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Cosmetic Surgeons


Contrary to popular belief, cosmetic surgery is not a recent development. Although the increase in the popularity of certain cosmetic procedures is a relatively new trend, surgeons have been correcting human disfigurement since 3400 B.C., when Egyptian healers performed cosmetic operations on the face, feet, and arms. Another ancient tie can be found in the profession's own name. The plastic in plastic surgery does not mean "artificial." Rather, plastic surgery derives its name from the ancient Greek word plastikos, which meant to mold or give form. In fact, the modern day "nose job," which Hollywood celebrities seem to favor, likely got its start in ancient India, although the procedures done at that time were for reconstructive rather than strictly cosmetic purposes. By 800 B.C., physicians in India were using skin grafts (a process that transfers healthy skin from one part of the body to another for the purpose of replacing damaged or lost skin) to perform reconstructive work for facial injuries.

Cosmetic surgery changed little during the Dark Ages but began to develop again in the 1700s, when British surgeons introduced to Europe techniques they had seen in India. Further improvement in skin grafting techniques continued, but progress was slow until the early 1900s.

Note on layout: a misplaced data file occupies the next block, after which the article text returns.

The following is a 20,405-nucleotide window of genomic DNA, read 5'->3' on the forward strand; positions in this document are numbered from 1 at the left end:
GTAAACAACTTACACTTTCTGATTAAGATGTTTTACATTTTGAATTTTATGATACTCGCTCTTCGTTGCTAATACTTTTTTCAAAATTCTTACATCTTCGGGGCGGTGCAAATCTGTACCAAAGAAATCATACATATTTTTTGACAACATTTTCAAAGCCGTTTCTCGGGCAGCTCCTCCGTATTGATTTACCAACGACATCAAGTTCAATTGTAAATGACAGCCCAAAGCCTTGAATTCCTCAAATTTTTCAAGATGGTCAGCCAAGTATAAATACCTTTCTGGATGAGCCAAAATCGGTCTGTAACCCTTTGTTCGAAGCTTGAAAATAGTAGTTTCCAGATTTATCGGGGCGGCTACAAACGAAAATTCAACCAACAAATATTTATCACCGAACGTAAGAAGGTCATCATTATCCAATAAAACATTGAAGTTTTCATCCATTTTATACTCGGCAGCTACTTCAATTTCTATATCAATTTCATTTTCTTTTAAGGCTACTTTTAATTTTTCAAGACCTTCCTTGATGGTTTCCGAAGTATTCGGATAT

Before World War I, the profession evolved slowly in North America as well. Virginian Dr. John Peter Mettauer performed the first cleft palate operation in the New World in 1827 with instruments he designed himself. With the advent of world war, physicians were challenged to find ways to treat extensive facial and head injuries never before seen, such as shattered jaws and gaping skull wounds.

It was not until the late 1930s that the American Board of Surgeons, the medical certifying organization of the time, established a specialty board to certify cosmetic surgeons—the American Board of Plastic Surgery—with its own standards and specialized training. Prior to the establishment of this board, many physicians who performed reconstructive surgeries were from other specialties related to cosmetic surgery.

New techniques developed in the 1950s included internal wiring for facial fractures and rotation flaps for skin deformities. In the 1960s, the scope of procedures performed by surgeons widened as the public became more informed. Cosmetic procedures became more popular. Silicone was initially used to treat skin imperfections and was first used as a breast implant device in 1962. The 1980s saw plastic surgeons expand their efforts to bring information to the public, and in the 1990s, the profession focused efforts on having reconstructive procedures covered under health plans.

Despite the many advances, the field is still evolving. Today, researchers are trying to unlock the secrets of the growth-factor environment of the womb, where scarless healing takes place, in order to apply the technique to wounds of children and adults.

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